Friendships and solitude

IMG_5407You know those weekends that happen sometimes that are full to the brim of lunches and dinners and walks and house-guests and catch-ups with old friends, and you never stop talking or laughing or hugging or lining up for the shower or saying "I have really missed you!"... ? I had one of those last weekend. We had a big charity ball on, organised by Mr B and his team at work (I'm talking 1300+ people), and a whole lot of our dear friends travelled down to Melbourne to dress up and party with us on Saturday night. Most of them stayed for the weekend and some extended their stays from Friday to Monday. It was wonderful and chaotic and all too short.

On the night of the ball, our family booked a room in the same hotel as the function, because we knew it would be such a late night. Neither of us got to sleep until after two-thirty in the morning, which would have been fine if Madeleine hadn't been such an angelic sleeper, slumbering away in her little travel cot next to our bed (cuddled up with pink bunny and pink bunny blanket and looking like something you want to kiss forever and maybe eat), which meant she happily woke up ready to play at six. Welcome to parenthood, Naomi.

So there was nothing for it but to get up and play with her, then take it in turns having showers that never ran out of hot water (bliss!) and head downstairs to introduce Madeleine to the joys of the breakfast bar (she had scrambled eggs and honey on toast and water melon and banana and yoghurt and a sip of my tea).

By nine o'clock Madeleine was rubbing her eyes and ready for another nap. Oh, sweetheart. By that time Mr B and I could have told her a thing or two about being really tired. Mr B stayed behind at the hotel to meet up with some friends who were coming around a bit later, while I tucked little M into her pram under her polka-dot sleeping bag, and walked her home through Melbourne's Sunday-morning streets.

All of a sudden, after the cacophony of crowds and friends and disco music (yes! and an ABBA tribute band!) and giggling babies and goodness knows what else, the solitude was tangible.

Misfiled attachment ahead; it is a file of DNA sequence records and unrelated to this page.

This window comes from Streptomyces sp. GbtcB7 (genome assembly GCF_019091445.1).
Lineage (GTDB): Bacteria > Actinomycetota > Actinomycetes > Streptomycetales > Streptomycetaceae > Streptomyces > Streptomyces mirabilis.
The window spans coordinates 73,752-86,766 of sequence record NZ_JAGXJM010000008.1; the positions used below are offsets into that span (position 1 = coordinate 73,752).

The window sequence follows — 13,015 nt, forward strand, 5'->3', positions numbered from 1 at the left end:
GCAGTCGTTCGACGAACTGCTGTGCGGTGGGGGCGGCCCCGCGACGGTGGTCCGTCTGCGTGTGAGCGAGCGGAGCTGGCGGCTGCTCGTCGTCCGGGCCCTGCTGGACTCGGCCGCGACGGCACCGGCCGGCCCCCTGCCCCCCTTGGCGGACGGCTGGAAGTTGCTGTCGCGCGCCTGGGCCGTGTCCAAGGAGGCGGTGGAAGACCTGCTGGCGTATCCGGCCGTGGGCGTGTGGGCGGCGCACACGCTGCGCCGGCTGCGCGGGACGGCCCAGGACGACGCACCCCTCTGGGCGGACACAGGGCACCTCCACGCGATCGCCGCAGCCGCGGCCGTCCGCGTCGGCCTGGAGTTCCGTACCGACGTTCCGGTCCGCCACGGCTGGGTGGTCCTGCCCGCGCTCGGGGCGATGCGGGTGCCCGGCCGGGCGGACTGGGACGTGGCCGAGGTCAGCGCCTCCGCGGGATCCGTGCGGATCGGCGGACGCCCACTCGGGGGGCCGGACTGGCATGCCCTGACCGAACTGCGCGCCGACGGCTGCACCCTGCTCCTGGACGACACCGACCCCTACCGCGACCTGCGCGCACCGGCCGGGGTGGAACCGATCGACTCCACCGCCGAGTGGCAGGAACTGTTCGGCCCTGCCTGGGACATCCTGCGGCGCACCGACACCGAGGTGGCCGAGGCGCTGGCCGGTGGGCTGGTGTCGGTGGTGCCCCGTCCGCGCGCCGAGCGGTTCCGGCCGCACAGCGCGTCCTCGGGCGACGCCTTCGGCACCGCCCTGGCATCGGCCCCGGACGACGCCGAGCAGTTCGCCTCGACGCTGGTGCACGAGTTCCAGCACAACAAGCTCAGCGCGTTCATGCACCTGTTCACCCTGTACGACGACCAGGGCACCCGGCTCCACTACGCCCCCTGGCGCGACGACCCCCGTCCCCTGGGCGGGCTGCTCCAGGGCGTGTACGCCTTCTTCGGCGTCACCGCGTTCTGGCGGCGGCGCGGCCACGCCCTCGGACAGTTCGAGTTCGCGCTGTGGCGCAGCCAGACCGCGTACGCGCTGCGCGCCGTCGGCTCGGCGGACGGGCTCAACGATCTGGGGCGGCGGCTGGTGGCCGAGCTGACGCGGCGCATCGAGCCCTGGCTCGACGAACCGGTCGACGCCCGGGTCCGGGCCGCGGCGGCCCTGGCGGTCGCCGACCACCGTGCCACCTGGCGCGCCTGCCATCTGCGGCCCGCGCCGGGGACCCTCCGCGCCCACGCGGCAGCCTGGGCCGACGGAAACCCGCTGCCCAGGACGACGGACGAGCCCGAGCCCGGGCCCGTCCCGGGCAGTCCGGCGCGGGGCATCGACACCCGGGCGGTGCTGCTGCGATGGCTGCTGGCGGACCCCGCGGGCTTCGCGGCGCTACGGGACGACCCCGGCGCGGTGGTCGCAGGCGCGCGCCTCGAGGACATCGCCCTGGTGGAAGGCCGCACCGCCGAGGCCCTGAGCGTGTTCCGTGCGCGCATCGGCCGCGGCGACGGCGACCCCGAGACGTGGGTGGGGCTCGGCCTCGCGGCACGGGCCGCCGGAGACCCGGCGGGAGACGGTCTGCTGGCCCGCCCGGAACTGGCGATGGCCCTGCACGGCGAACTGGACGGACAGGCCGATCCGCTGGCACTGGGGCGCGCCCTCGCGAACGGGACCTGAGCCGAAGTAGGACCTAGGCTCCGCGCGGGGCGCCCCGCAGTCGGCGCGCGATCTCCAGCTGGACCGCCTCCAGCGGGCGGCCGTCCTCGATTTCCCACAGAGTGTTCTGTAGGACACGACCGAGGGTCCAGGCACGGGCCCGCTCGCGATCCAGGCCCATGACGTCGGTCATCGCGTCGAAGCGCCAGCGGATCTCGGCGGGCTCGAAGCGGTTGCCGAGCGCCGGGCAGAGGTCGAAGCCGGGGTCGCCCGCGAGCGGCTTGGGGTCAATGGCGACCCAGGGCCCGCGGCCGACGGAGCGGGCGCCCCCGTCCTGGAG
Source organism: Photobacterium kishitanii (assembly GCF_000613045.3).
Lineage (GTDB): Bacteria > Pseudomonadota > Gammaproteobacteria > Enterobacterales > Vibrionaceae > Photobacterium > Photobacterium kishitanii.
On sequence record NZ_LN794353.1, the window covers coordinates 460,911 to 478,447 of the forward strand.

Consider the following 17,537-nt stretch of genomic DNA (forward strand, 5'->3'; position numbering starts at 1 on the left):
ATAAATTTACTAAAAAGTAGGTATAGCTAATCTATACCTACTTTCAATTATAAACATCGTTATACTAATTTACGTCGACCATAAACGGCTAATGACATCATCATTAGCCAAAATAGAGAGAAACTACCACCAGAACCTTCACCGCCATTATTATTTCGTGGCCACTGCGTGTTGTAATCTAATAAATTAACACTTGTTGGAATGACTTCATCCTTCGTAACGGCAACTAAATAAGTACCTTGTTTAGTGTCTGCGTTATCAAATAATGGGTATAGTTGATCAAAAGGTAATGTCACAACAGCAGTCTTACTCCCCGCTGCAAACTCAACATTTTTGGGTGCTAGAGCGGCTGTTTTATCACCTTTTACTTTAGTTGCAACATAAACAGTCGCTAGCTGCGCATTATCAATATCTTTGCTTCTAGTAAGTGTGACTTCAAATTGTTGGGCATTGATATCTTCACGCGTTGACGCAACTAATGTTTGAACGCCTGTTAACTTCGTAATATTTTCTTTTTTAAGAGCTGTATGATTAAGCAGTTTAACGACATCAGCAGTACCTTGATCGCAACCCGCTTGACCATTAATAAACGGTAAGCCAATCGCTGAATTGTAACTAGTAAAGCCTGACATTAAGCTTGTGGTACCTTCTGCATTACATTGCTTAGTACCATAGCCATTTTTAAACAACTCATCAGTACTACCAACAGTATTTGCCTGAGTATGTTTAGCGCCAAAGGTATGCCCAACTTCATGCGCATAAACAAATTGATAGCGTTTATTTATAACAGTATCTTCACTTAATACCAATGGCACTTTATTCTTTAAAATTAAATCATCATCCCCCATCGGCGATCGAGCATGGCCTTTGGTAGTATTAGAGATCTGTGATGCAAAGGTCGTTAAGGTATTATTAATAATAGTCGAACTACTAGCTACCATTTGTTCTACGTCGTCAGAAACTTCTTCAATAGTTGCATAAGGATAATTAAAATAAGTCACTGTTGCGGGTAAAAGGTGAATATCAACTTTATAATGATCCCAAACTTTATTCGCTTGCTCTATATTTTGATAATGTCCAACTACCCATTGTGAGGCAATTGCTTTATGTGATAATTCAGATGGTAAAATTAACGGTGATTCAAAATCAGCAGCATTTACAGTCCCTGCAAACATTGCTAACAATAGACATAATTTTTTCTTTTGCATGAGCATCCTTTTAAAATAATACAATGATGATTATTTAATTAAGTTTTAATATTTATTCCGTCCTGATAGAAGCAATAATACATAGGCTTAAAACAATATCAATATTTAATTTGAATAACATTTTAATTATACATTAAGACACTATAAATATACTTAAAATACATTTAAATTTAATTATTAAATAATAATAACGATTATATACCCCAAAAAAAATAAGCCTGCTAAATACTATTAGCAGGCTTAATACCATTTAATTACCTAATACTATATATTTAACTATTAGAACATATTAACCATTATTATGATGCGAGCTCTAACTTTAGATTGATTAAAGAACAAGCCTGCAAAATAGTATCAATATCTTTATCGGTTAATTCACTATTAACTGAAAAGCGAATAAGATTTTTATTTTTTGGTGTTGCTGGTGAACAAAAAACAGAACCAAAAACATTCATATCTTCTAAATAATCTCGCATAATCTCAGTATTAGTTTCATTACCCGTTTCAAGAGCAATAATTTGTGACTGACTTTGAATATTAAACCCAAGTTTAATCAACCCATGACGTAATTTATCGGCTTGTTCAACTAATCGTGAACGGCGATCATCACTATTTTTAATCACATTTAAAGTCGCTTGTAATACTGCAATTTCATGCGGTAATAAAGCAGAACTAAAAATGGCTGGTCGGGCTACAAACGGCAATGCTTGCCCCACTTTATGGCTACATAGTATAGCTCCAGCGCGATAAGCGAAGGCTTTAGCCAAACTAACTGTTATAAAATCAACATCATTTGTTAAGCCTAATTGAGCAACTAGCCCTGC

Madeleine was snoring before I made it across the road. The pavements were shiny from last night's rain, and mist residue clung to the tops of the skyscrapers. The river was still as stone. And other than me, not a creature was stirring. Not even the proverbial mouse.

Other folks who spend their days and nights with little ones will know what I'm talking about when I say that I no longer experience solitude, not even for a moment (no, not even on the loo). Even when I walk Madeleine normally, it's in busy areas or my own town where every second person knows my name. And I do love my community, but...

But to suddenly be alone in the big city with frost in the wind and my footsteps echoing on the pavement and everything washed clean and new... it was a precious gift. I walked slowly, ever so slowly. And I smiled.

IMG_5409 IMG_5411 IMG_5413 IMG_5415 IMG_5417 IMG_5419 IMG_5421 IMG_5425 IMG_5427Then the spell broke and we got home and Madeleine woke up and we raced to catch our friends to meet them for lunch and it was all chaos and laughter and joy all over again, and I just felt so lucky for my friendships and my solitude, and especially my family. After lunch they all packed off to the AFL but we headed across to the playground at the museum and something rather wonderful happened.

Madeleine walked! For the first time! And we just so happened to both be there to witness it, and I just so happened to have the phone out and so captured the exact moment on trusty Instagram. Insanely proud Mama moment.

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